Vol. 13, No. 11 - November 2008 News & Comment for and by the Fishermen of Maine      SUBSCRIBE NOW!!
Homepage   Archives    Subscriptions    Advertising
Lobster Market Crash
by Laurie Schreiber

Economists, bankers, state agencies, and the lobster industry came together earlier this month to see how they could help lobster fishermen get through hard times.

The boat price of lobster plummeted in recent weeks, to as low as $1.90 per pound. The steep price drop goes hand in hand with the global economic crisis, and is more specifically blamed on tumult in the Canadian processing industry, which itself is suffering from both a lack of credit and a soft consumer market; as well as a soft live market in general. Canadian processors have been hit hard because many borrow from Iceland's banking system, which recently collapsed.

"People stand to lose a lot right now, and it is not just the young people with big boat payments," Bar Harbor lobstermen and Zone B chairman Jon Carter said. "Young guys need to fish hard right now because they have houses, boats and babies to pay for. I own my boat, and I'm still worried about making my house payments." He added: "We should look to the military to buy our lobsters and feed the troops."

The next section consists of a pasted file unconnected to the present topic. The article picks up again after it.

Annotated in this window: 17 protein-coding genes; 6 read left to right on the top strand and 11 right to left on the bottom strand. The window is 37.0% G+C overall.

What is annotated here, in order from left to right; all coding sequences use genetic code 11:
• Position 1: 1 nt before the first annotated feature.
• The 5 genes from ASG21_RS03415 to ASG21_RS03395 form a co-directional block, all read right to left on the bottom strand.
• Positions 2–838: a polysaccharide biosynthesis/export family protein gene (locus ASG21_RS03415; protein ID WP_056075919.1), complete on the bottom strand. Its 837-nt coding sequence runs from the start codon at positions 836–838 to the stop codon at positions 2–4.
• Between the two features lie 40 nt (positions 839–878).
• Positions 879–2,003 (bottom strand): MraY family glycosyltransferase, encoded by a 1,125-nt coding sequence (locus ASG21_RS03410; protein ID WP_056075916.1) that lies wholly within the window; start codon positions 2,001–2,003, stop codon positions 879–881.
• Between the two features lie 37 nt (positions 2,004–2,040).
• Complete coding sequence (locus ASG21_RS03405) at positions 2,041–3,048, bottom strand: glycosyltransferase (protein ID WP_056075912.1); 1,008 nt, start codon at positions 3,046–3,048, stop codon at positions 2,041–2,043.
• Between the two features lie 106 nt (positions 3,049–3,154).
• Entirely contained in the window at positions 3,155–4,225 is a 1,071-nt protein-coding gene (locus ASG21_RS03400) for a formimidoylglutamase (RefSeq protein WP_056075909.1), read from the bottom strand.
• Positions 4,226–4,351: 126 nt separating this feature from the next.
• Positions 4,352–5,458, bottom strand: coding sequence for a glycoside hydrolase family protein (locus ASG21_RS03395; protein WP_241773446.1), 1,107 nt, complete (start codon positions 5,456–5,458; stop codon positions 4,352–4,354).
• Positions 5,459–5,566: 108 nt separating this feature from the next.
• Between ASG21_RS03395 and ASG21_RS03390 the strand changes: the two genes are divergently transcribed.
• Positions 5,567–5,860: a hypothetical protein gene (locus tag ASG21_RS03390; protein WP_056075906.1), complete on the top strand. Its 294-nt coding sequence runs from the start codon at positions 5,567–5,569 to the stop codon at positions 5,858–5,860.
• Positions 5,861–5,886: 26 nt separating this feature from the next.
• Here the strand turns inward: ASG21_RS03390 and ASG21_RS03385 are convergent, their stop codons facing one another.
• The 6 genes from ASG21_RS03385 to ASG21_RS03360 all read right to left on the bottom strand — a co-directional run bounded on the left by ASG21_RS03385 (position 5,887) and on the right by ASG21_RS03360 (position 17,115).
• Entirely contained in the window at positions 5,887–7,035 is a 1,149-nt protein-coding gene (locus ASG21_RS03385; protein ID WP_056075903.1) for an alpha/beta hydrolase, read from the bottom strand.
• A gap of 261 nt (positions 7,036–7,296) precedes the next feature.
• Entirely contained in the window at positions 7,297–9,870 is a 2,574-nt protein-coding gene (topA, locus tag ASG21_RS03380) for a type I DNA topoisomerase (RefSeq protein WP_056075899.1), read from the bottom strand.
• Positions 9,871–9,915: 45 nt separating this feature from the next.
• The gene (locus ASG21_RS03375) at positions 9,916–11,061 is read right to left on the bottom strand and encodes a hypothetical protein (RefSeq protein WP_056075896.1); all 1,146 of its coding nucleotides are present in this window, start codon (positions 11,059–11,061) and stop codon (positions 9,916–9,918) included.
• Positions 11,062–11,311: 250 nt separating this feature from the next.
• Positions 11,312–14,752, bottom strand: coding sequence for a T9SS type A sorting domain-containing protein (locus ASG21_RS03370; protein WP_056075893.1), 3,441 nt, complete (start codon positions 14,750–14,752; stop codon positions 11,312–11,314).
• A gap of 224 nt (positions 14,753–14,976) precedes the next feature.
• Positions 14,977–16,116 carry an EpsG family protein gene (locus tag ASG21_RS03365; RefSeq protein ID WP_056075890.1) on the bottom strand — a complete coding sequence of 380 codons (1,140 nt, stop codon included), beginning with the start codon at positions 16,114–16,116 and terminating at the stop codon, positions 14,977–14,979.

Governor John Baldacci has directed his administration to take measures that can alleviate credit and other issues that have threatened the viability of the industry.


The lobster market price collapse crisis involves thousands of families along the coast. Fall is prime lobster fishing time; nearly 80 percent of total landings occur from September through November. Its the time of year when fishermen put away much of their earnings to make it through the lean winter months. Chessie Johnson photo

Invasion of Belfast - Part II
by Tom Seymour

Part I described the arrival of British troops in Penobscot Bay and the invasion and occupation of some of the towns on the bay. The British sailed upriver, taking prisoners and looting provisions.

Brigadier General John Blake, of Brewer, accompanied by 300 militiamen armed with a variety of mostly antiquated smoothbore long guns, soon added his weight to the growing American resistance. Blake, Morris and the town fathers from Hampden convened a council of war. A fight was in the offing.

Unfortunately, the council of war held by the American chiefs came to nothing; they reached no agreement. Captain Morris mistrusted the militia, the representatives from Hamden apparently could not make their voices heard and if General Blake had any pertinent suggestions, they fell on dear ears. No specific, concerted plan was formulated to defend Hampden, or the river north of the town.


Belfast from the upper eastern shore of Penobscot Bay, before 1875. Old Route 1 is on the far right. Many of the larger industrial buildings were not there when the British arrived in 1814. After the Civil War in the 1860's industrial expansion made for more mixed use development on the waterfront. Photo: History of Belfast, Joseph Williamson, Volume I